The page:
On the Pulse of ICT Revolution, Productivity, and Growth: Macedonia versus European Union

Kostoska, Olivera and Hristoski, Ilija (2016) On the Pulse of ICT Revolution, Productivity, and Growth: Macedonia versus European Union. Proceedings of the Sixth International Conference on Applied Internet and Information Technologies (AIIT 2016). pp. 358-374. ISSN 978-9989-870-75-0

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Abstract

Information and Communication Technologies (ICTs) have become more accessible, more powerful and more widespread. Yet, the use of ICTs is not an end in itself. The impact that such technologies have on the economy and society is what ultimately matters. Understanding the economics of ICTs requires a deep and thorough knowledge of how the new technology generates the economic impacts. The ICT revolution holds the transformative potentials, offering many promises and benefits, even while posing severe risks and challenges. Therefore, it is of great importance and still a challenge to measure the capacity of countries to leverage ICTs for increased competitiveness and wellbeing. Aimed at reaching such a complex task, this paper employs the extensive data compendium of the Networked Readiness Index (NRI) 2015 and a set of supplemental data analysis tools (descriptive statistics, five-number summary statistics and a Box & Whisker plot, Euclidean and statistical distances, hierarchical cluster analysis and a corresponding dendrogram) to estimate both the performance of Macedonia in the NRI and the country’s relative position vis-à-vis the EU member states. Looking at the trends since 2012 reveals that Macedonia is one of the ten most improved countries in their overall NRI performance. Nevertheless, the findings suggest that the country is lagging behind the European average in most indicators. The EU member states with the shortest statistical distance from Macedonia are Croatia, Cyprus, Romania, Hungary and Slovenia. Quite the reverse, the Nordics (Finland, Sweden and Denmark) and Western Europe (Luxemburg, Netherlands and UK) are the most ‘distant’ countries from Macedonia. These latter findings confirm the results obtained by the five-number summary statistics and the hierarchical cluster analysis.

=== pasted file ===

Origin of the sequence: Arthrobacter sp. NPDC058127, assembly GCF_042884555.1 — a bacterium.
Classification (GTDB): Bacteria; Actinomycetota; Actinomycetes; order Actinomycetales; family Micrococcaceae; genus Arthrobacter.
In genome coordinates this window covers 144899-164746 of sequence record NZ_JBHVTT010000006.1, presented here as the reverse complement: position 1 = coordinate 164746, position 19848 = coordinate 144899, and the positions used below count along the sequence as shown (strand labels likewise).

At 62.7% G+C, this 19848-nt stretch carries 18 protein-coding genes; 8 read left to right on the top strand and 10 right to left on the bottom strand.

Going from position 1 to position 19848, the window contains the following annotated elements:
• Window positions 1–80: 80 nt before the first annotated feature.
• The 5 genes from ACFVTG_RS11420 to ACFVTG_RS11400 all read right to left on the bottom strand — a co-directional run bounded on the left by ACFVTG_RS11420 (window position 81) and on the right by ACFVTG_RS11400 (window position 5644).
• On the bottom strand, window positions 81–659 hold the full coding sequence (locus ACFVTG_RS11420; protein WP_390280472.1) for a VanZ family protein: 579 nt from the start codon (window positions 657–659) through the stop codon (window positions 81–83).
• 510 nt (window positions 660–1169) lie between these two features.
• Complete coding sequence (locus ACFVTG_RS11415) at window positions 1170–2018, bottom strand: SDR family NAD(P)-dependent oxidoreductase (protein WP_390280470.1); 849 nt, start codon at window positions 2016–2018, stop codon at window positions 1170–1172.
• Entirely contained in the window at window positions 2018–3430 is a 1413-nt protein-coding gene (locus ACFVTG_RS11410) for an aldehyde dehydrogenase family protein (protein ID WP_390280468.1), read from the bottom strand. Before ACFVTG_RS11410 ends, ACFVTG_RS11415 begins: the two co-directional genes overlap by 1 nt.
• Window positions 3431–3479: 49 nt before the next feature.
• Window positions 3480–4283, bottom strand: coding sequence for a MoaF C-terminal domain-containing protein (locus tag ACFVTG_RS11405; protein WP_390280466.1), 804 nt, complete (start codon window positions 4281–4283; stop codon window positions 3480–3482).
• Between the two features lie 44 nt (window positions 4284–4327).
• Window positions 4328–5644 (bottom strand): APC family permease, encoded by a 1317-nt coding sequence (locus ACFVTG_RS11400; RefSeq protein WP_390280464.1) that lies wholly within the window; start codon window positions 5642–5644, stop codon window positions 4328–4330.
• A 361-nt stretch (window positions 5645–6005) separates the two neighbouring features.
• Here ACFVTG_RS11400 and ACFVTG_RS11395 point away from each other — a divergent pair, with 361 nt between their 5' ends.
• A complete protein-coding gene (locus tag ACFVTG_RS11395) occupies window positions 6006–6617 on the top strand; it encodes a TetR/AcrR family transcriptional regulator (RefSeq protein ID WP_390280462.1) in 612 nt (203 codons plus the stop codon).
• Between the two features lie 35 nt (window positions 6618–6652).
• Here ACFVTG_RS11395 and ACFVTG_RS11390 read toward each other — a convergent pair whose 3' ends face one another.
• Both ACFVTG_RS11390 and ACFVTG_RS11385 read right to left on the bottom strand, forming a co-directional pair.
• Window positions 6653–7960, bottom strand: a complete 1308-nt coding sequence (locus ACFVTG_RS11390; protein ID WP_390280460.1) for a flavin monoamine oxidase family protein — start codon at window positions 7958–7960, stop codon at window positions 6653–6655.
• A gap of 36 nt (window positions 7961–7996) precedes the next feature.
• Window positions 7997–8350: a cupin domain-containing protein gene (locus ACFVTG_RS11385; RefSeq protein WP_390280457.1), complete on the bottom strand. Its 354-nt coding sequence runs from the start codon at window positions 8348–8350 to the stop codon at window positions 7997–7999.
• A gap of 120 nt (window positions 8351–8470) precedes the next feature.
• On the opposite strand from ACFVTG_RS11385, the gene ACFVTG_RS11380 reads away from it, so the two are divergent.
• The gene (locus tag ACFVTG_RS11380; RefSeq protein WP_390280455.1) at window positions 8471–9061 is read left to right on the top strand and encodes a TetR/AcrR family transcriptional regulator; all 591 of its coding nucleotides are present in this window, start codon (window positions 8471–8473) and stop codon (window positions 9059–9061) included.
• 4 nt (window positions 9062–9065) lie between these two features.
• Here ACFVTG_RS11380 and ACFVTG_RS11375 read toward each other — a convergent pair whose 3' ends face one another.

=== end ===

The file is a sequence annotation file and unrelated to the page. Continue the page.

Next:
Item Type: Article
Subjects: Scientific Fields (Frascati) > Social Sciences > Economics and Business
Divisions: Faculty of Economics
Depositing User: Mr Dimitar Risteski
Date Deposited: 06 Jun 2017 09:28
Last Modified: 06 Jun 2017 09:28
URI: http://eprints.uklo.edu.mk/id/eprint/317

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